Dystonia is defined as a neurological disorder characterized by involuntary, sustained, repetitive, similar muscule contractions that result in twisting movements or abnormal postures of the affected body areas.
The ethiology of different types of dystonia is not entirely clear; however, a significant number of genetic loci have been discovered attributed to the disease. The occurrence of dystonia is due to degenerative changes in different brain structures and tracts, mainly in substantia nigra, nucleus caudatus, thalamus, locus ceruleus, damage to the strio-palido-thalamic links with the premotory cortex. Glutamatergic stimulation and dopaminergic afferentation from substantiа nigra to striatum are important mediatory systems.
Classification of dystonia:
A) By etiology:
1) Primary dystonia (idiopathic)
2) Secondary dystonia (symptomatic)
3) Dystonia-plus syndromes
Primary dystonias are the most common dystonias. They can be of spontaneous or hereditary nature. Secondary dystonias are less common. They are associated with inflammatory and autoimmune diseases, structural and vascular CNS disorders, medication intake, toxins, mental factors. The have a sudden onset and rapid progression. Dystonia-plus syndromes demonstrate additional symptoms, including Parkinson’s syndrome, myoclonic seizures, etc.
B) By the age of onset:
1) Childhood-onset dystonia (0 to age of 12)
2) Adolescent-onset dystonia (age 13 to 20)
3) Adult-onset dystonia (older than the age of 21)
The younger one is at onset, the greater the chance that the disease will be severe and symptoms will spread.
C) By anatomic areas affected:
1) Focal
2) Segmental
3) Multifocal
4) Generalized
Focal dystonia symptoms are limited to one area of the body, i.e. upper or lower limbs, neck, facial muscles, etc. Focal dystonia oalso includes cervical dystonia (tirticollis), professional dystonias (of typewriters, tailors, artists, piano players): graphospasm, blepharospasm, oromandibular, lingual, pharyngeal and laryngeal (spasmodic) dystonia.
Segmental dystonia affects two connected parts of the body. Examples include craniocervical, brachial and axial dystonia.
Multifocal dystonia affects two or more parts of the body which are not connected.
Generalized dystonia affects several parts of the body. Hemidystonia affects only one half of the body.
Some common dystonias include:
Blepharospasm: Belongs to the group of focal dystonias. When combined with oromandibular dystonia, it may be referred to as the Meige’s syndrome. It is characterized with involuntary, bilateral, synchronic muscle contractions around the eye, and is more common in women at the mean age of 50. Contractions increase when watching televisions, reading and driving and will resolve after a period of rest.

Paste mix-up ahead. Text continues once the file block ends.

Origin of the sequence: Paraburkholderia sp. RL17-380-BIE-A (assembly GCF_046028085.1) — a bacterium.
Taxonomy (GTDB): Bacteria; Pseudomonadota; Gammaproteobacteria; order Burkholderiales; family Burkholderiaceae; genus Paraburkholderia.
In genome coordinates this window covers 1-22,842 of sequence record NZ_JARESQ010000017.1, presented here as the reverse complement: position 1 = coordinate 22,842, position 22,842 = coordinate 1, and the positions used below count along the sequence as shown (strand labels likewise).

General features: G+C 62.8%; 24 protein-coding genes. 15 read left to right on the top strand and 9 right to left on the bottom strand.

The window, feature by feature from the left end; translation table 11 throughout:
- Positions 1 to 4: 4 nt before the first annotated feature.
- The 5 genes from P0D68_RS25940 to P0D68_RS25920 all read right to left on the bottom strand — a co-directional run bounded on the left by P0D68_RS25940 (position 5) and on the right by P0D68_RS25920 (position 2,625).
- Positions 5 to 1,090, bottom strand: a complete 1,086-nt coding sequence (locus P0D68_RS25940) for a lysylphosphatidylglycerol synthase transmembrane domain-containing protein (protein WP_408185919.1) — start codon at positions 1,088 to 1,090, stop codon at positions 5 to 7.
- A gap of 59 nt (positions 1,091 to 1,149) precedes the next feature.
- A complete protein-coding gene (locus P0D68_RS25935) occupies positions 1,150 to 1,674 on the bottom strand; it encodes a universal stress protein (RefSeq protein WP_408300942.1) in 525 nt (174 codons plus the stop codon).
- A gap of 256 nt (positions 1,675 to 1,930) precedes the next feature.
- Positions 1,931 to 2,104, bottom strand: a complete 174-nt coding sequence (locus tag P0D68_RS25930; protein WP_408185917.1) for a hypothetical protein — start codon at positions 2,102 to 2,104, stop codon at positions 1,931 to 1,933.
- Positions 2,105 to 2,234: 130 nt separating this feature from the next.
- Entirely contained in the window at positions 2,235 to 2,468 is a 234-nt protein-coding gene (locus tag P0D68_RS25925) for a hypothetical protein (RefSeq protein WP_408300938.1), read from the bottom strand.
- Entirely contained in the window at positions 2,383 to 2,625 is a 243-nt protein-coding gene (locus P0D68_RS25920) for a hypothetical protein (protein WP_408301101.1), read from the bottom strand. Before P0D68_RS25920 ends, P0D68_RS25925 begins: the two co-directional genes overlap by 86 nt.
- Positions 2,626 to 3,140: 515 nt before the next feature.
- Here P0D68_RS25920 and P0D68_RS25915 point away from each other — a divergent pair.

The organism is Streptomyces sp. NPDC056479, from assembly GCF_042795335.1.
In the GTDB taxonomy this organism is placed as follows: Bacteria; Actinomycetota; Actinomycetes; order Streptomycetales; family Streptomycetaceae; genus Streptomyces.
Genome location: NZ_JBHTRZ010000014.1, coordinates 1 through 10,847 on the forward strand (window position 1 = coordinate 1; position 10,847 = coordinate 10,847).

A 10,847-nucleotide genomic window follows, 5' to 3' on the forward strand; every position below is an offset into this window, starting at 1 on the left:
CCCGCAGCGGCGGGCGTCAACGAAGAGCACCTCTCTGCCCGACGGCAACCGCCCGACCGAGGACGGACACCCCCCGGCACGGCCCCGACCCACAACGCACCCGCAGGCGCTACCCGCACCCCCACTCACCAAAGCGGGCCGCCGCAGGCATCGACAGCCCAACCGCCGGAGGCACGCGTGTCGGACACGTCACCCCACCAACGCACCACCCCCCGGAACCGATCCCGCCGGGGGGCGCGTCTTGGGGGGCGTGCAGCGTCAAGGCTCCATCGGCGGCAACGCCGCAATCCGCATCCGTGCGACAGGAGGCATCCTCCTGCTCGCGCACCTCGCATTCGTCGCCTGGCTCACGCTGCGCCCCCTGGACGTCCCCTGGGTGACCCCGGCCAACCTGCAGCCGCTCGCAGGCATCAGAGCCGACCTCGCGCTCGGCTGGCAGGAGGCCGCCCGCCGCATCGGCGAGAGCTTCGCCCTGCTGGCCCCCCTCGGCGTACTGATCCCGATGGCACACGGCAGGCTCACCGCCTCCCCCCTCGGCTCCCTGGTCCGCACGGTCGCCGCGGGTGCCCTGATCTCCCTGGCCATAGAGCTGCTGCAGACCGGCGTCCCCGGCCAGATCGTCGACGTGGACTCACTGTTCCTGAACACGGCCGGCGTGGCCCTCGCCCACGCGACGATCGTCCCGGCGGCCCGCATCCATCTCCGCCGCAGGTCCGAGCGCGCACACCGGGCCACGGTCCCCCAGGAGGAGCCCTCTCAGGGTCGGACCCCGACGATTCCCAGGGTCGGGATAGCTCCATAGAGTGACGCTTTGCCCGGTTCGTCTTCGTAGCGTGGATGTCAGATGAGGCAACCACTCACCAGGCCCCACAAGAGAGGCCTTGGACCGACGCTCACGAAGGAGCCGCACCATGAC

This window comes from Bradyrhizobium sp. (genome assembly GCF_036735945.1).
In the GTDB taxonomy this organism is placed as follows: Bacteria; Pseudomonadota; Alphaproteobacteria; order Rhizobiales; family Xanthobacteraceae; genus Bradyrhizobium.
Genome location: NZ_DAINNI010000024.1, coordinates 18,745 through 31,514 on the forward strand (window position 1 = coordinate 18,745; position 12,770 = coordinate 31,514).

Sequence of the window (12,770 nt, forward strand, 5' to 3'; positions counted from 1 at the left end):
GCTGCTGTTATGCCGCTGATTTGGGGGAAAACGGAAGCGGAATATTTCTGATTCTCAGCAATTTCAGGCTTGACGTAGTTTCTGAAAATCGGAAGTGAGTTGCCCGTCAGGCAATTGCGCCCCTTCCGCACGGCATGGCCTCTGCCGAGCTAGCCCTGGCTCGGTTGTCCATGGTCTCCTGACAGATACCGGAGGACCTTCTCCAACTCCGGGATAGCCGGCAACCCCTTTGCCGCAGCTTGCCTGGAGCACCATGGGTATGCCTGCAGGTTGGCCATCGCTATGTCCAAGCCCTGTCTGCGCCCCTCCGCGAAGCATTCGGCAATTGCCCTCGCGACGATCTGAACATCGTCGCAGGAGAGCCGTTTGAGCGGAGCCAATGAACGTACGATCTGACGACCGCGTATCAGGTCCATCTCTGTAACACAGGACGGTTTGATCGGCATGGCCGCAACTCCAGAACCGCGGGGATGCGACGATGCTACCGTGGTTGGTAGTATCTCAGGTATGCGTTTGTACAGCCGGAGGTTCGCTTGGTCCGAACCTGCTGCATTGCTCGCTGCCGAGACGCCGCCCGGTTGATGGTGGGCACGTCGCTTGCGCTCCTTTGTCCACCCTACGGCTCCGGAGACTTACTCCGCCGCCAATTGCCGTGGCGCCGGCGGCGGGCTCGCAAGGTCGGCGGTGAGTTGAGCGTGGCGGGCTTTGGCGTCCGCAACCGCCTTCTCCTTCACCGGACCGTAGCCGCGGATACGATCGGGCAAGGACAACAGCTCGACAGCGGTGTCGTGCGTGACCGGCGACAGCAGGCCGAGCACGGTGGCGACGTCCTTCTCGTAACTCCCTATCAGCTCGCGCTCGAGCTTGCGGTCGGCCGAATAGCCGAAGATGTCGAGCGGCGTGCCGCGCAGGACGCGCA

Oromandibular dystonia: Affects the muscles of the lower face and jaw. It is more common in women of middle and advanced age. It includes involuntary movements of the lower jab, tongue, lips. Patients tend to shift their lower jaw to the side, make grimaces and often have lip or tongue biting, and difficulty with speaking and chewing.
Cervical dystonia (torticollis spastica): The most common of the focal dystnonias. It begins with neck muscle constriction or pulling the head forwards or backwards, which later affects the position of the head causing it to tilt towards the opposite shoulder. The process affects different groups of muscles. In the event of long-term progression of the disease, muscle contractures and spondylosis changes can be observed in the neck region of the spine accompanied by severe pain. The so called sensory tricks can be used to suppress dystonia, i.e. applying pressure to certain areas of the neck and chin. Cervical dystonia disappears during sleep.
Graphospasm: This is the strong grip of the pen or pencil while writing or strong muscular spasms of fingers. This causes arm contractions and pain, and difficulty with writing.
Acute neuroleptic dystonia: This form belongs to the secondary dystonias and occurs with patients receiving neuroleptic agents immediately after treatment onset. It is more common in young women. Acute neuroleptic dystonia causes muscle spasms and abnormal postures of the body. In most cases it affects the cranial muscles, neck and torso. It can be influenced by the administration of anticholinergic agents and antihistamines.
Late dyskinesia or dystonia: It occurs months or years after neuroleptic treatmet or upon sudden discontinuation of treatment. Similarly, it is more common in women at the age of 50 and more. It involves involuntary movements, such as protruding tongue, making faces, sucking lips, blepharospasm, cervical dystonia, etc. In 50-90% of the cases it disappears spontaneously within one or two years after the end of neuroleptic therapy but it is also possible to persist and progress.
Dyskinesia and dystonia with levodopa treatment: One of the most common complication following continuous levodopa treatment in patients with Parkinson’s disease. There are several types of dyskinesia and dystonia. Dyskinesias at ‘peak concentration of levodopa’ occur with the maximum drug concentration in the blood. Usually they are choreiform movements. With the so called two-phase dyskinesias, changes can be observed immediately upon increase, or decrease, respectively, of the plasma concentration of levodopa. They seem to reduce and even disappear at peak plasma concentrations. Such dyskinesias are very hardly tolerated by patients; they are also a therapeutic issue for neurologists.
Treating them is not easy. However, different groups of medicines can be used: anticholinergic agents, dopamine receptor antagonists, GABAergic and noradrenergic agonists, tricyclic antidepressants, botulinum toxin, stereotaxic thalamotomy, etc.
Botulinum toxin is the most effective treatment of focal dystonias.